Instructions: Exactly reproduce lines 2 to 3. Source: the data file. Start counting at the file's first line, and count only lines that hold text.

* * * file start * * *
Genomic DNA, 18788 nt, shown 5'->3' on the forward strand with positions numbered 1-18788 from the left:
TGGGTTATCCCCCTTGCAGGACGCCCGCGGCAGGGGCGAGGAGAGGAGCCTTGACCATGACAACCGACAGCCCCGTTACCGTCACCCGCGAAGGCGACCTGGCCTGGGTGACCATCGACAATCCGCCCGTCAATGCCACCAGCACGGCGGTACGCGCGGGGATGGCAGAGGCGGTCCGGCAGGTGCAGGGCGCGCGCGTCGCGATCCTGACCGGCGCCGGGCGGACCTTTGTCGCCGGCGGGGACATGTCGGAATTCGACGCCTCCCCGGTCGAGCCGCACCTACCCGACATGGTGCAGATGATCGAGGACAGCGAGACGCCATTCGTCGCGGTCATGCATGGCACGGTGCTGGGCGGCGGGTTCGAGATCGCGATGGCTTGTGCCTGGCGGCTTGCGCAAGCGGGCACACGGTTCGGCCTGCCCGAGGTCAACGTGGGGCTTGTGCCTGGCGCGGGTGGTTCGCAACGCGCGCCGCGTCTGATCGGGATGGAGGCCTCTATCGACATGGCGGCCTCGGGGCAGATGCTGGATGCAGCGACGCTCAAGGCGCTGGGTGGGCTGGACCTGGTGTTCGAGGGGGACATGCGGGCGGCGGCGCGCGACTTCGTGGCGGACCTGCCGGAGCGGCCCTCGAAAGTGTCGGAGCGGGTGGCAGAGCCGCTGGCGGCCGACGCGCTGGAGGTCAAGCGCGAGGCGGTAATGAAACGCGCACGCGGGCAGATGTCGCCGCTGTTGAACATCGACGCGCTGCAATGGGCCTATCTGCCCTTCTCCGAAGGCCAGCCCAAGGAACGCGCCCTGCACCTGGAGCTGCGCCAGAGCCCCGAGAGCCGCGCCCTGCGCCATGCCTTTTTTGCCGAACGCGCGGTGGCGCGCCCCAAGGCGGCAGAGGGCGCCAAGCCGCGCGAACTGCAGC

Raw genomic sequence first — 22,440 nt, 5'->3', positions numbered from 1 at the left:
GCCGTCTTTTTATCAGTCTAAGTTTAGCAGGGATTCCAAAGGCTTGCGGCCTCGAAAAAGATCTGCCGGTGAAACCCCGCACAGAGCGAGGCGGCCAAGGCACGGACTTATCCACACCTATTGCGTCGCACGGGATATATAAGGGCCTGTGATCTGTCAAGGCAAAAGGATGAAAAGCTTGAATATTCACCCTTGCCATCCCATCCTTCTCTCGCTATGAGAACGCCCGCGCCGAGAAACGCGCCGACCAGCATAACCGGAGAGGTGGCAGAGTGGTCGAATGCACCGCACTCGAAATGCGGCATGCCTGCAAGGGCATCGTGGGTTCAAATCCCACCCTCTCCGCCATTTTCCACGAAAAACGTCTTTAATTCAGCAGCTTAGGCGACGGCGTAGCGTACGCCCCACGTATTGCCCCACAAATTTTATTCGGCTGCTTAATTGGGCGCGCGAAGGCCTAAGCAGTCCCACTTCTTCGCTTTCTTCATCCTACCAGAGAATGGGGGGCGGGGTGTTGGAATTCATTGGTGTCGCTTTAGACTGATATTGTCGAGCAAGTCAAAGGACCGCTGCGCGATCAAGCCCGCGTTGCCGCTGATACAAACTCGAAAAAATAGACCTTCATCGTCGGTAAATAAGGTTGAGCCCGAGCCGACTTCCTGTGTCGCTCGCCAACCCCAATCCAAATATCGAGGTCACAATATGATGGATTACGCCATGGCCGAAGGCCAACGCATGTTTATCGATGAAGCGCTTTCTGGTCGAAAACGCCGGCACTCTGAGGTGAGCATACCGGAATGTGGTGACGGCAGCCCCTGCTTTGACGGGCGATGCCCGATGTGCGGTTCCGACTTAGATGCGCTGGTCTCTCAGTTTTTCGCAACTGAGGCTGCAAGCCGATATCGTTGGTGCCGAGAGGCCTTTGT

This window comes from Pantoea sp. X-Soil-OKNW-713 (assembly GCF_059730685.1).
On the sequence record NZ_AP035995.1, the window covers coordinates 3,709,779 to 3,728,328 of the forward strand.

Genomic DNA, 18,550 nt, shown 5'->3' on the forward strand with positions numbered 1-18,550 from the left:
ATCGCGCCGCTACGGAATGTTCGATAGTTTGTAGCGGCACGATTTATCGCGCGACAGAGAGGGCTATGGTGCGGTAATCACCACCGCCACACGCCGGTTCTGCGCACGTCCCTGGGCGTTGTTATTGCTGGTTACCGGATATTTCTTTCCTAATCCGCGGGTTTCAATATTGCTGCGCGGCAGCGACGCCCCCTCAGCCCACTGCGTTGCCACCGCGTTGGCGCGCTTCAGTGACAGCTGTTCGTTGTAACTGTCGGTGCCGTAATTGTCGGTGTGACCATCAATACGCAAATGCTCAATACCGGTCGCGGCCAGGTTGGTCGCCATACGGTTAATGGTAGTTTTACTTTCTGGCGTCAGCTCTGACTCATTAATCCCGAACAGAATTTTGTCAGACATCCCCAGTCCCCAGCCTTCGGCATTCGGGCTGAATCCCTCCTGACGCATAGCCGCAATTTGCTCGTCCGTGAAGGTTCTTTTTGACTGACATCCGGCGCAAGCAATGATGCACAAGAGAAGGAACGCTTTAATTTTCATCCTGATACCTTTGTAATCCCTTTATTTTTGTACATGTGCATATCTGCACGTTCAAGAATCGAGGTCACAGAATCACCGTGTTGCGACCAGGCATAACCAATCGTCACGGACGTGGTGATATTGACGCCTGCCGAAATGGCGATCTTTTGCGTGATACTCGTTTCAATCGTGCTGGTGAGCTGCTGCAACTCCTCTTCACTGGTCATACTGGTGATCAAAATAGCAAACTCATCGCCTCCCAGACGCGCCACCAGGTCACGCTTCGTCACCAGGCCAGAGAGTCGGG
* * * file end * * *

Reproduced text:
TGGGTTATCCCCCTTGCAGGACGCCCGCGGCAGGGGCGAGGAGAGGAGCCTTGACCATGACAACCGACAGCCCCGTTACCGTCACCCGCGAAGGCGACCTGGCCTGGGTGACCATCGACAATCCGCCCGTCAATGCCACCAGCACGGCGGTACGCGCGGGGATGGCAGAGGCGGTCCGGCAGGTGCAGGGCGCGCGCGTCGCGATCCTGACCGGCGCCGGGCGGACCTTTGTCGCCGGCGGGGACATGTCGGAATTCGACGCCTCCCCGGTCGAGCCGCACCTACCCGACATGGTGCAGATGATCGAGGACAGCGAGACGCCATTCGTCGCGGTCATGCATGGCACGGTGCTGGGCGGCGGGTTCGAGATCGCGATGGCTTGTGCCTGGCGGCTTGCGCAAGCGGGCACACGGTTCGGCCTGCCCGAGGTCAACGTGGGGCTTGTGCCTGGCGCGGGTGGTTCGCAACGCGCGCCGCGTCTGATCGGGATGGAGGCCTCTATCGACATGGCGGCCTCGGGGCAGATGCTGGATGCAGCGACGCTCAAGGCGCTGGGTGGGCTGGACCTGGTGTTCGAGGGGGACATGCGGGCGGCGGCGCGCGACTTCGTGGCGGACCTGCCGGAGCGGCCCTCGAAAGTGTCGGAGCGGGTGGCAGAGCCGCTGGCGGCCGACGCGCTGGAGGTCAAGCGCGAGGCGGTAATGAAACGCGCACGCGGGCAGATGTCGCCGCTGTTGAACATCGACGCGCTGCAATGGGCCTATCTGCCCTTCTCCGAAGGCCAGCCCAAGGAACGCGCCCTGCACCTGGAGCTGCGCCAGAGCCCCGAGAGCCGCGCCCTGCGCCATGCCTTTTTTGCCGAACGCGCGGTGGCGCGCCCCAAGGCGGCAGAGGGCGCCAAGCCGCGCGAACTGCAGC

Raw genomic sequence first — 22,440 nt, 5'->3', positions numbered from 1 at the left: